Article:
Ramcharger 8 – Big Sky, MT

Ramcharger 8 is the third lift to travel in the important alignment from Big Sky’s Mountain Village to the summit of Andesite Mountain.
The rear end of the bottom terminal has a large digital display.
View up the lift line at tower 6.
Tower 6.
Towers 1 and 2 at the bottom terminal.
Another look down the line.
Another view of tower 7.
Tower 9.
Inside the return station.
Bottom bullwheel with hydraulic tensioning.
The other side of the bottom bullwheel.
View down the first pitch of the lift.
Unloading area up top with the parking tunnel.
Chair parking rails.
The drive bullwheel and evac drive.
D-Line grip and chair charging rails.
Doppelmayr Direct Drive.
Outside operator controls.
Breakover towers near the summit.
Eight place chair with bubble.
Another view of the bottom terminal.
Looking down at tower 7.
Top terminal end.
Tower 10
Chairs with a view of Lone Peak.
Drive station overview.
Another look at tower 7.
Side view of the top station.
Downhill end of the top terminal.
Tower 13.
Overview of the lift line.
The bottom terminal with chairs parked inside.
An empty line.
Parked chairs in the turnaround.
Side view of the D-Line station.
Upper part of the line.
Lower station overview.
Tower 13 and the upper terminal.
Inside of a chair.
Riding up the line.
Breakover towers.
Giant 501 sheaves.

11 thoughts on “Ramcharger 8 – Big Sky, MT

  1. ropeway geek December 30, 2018 / 12:19 pm

    one question: are all sheaves (support and hold down) the same size?

    Liked by 1 person

  2. GreatEight December 31, 2018 / 1:32 pm

    thanks for adding more pictures Peter!!

    Liked by 1 person

    • Max Hart January 1, 2019 / 3:48 pm

      Peter, do you know what the different Doppelmayr sheave sizes are? I’ve only ever taken note of the usual size found on most lifts built in North America in the last 30+ years, and the slightly larger sheaves on Powder Seeker’s larger towers.

      Liked by 1 person

      • Peter Landsman January 10, 2019 / 3:09 pm

        Sweetwater has three different sizes just on the towers. Not sure about the specific diameters.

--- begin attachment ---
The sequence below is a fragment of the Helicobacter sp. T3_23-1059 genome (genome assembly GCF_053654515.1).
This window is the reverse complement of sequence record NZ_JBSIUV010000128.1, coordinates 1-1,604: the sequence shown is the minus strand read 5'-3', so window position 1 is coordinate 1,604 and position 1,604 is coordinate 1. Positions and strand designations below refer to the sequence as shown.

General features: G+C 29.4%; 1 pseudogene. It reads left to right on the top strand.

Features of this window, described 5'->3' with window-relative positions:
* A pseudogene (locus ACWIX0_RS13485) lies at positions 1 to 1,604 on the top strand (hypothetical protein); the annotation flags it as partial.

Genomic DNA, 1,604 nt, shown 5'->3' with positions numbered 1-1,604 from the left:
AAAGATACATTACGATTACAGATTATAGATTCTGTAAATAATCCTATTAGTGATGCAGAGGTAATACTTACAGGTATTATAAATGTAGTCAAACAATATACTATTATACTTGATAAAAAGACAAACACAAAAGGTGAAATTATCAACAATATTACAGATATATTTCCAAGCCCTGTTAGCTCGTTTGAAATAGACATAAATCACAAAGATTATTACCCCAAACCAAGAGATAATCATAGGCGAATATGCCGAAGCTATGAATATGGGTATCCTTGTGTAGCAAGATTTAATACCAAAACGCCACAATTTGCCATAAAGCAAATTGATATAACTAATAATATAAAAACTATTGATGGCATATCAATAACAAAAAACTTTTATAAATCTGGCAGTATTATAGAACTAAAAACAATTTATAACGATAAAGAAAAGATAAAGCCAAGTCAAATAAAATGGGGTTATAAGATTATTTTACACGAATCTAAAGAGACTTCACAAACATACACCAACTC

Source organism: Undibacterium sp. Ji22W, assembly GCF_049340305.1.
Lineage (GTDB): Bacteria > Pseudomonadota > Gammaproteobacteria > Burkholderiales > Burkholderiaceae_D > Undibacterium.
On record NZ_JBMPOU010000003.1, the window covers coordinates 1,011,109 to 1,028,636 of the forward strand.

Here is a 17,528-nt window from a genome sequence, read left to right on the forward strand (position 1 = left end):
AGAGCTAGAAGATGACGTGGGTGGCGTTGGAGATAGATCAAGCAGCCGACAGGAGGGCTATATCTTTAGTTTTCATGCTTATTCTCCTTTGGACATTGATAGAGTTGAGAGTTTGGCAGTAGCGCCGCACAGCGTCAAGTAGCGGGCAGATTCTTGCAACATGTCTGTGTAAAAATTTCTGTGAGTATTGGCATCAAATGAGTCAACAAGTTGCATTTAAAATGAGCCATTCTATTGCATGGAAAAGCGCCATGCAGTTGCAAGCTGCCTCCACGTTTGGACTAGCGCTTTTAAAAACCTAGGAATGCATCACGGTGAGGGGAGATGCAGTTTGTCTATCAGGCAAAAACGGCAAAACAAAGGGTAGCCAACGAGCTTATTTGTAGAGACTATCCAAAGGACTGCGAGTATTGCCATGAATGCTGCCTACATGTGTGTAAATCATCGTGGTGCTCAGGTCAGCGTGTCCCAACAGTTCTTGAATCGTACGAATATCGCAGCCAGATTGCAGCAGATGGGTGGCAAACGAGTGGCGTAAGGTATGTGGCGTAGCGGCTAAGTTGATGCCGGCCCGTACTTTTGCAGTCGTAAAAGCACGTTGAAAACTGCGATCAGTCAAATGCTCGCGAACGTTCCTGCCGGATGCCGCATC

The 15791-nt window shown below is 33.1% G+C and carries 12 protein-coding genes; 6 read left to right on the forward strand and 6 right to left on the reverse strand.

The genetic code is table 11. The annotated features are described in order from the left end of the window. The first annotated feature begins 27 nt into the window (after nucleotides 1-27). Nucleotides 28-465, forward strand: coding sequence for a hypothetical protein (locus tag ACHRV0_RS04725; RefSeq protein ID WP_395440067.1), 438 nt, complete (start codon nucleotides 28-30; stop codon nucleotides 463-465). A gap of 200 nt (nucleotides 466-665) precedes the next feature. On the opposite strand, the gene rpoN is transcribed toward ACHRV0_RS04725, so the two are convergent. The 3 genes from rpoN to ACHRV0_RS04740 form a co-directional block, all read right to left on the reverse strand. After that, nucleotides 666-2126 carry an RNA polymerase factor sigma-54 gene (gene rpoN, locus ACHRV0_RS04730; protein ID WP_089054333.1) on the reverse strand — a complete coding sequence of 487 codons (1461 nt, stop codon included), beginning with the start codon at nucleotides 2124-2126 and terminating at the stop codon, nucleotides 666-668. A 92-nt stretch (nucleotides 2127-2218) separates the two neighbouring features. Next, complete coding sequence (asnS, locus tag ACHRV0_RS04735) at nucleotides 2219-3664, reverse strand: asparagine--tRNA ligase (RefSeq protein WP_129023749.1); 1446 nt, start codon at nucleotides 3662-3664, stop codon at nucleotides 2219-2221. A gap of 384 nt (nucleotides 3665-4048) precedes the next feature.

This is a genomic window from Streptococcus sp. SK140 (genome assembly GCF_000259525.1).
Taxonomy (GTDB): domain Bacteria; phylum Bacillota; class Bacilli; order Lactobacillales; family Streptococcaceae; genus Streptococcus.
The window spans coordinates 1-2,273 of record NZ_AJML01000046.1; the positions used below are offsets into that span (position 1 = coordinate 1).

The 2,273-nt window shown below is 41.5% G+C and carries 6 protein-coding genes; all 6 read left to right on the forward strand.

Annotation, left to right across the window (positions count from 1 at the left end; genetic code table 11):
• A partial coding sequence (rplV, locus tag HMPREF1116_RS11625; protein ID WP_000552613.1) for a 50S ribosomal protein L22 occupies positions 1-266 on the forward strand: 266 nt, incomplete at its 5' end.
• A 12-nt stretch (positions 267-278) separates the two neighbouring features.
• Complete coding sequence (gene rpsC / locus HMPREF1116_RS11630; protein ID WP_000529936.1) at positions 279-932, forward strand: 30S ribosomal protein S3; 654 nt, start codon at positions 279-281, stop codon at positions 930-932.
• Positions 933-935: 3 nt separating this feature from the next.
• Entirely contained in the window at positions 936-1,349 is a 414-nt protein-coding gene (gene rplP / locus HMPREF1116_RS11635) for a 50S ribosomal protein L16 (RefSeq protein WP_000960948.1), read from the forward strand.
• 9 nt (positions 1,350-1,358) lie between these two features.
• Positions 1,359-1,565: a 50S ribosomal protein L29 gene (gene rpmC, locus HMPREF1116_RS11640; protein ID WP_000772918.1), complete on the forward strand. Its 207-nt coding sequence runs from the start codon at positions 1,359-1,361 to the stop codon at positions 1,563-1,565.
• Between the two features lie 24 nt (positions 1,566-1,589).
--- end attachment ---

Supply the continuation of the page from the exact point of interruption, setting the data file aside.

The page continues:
Liked by 3 people

  3. Collin Parsons March 1, 2019 / 8:19 pm

    From frequent checks of the webcam, I’m noticing that it’s difficult to find a time when this lift isn’t running. Between normal day operations, first tracks, Everett’s 8800, headlamp night skiing, summer operations, and there’s probably something I’m missing, this lift has to be getting almost as many hours as the Whistler Village Gondola. Once full night skiing is implemented, it will be running even more hours. Speaking of that I’m wondering when night skiing is scheduled to be implemented (with trail lights rather than headlamp tours).


  4. Ramcharger_8 March 26, 2019 / 9:59 am

    Did you ask to go inside the terminal’s?


  5. Paul Wanders April 16, 2019 / 7:29 pm

    Does Anyone Know On Ramcharger 8 How Much Hi Wind It Can Operate In. There Seems To Be Alot Of People On The East Coast Who Don’t Think Ramcharger 8 Would Be Able To Operate In. But If You Look Ar A Reg Open 6 Pack VS Ramcharger Bubble Lift It Seems To Be A No Brainer.


    • Kaden K May 7, 2019 / 11:32 am

      The bubbles probably cause the chairs to swing more, but the chairs are probably heavier. I doubt it can operate in too high wind, but decent.


    • AvocadoAndy August 30, 2019 / 11:55 pm

      All things considered if there were people leaving the bubbles open during high winds the amount of drag produced would be pretty insane. Though I suppose most people would put the bubbles down in the wind anyway just from a comfort standpoint, and the operators could follow special procedures to require the bubbles be put down in particular wind conditions. I’d say a bubble chair is probably less capable in the wind than a regular seat even with the bubble down, especially if they’re equipped with the slatted seats for additional wind resistance. Heavier chairs can help but aerodynamics are pretty key for that too. At the end of they day, I’d probably go with a slatted seat lift as opposed to a bubble if I’m going for wind resistance, even if it comes at the compromise of some comfort for riders.


  6. Charlie May 7, 2019 / 12:41 pm

    I believe they can resist winds up to 60 to 70 mph


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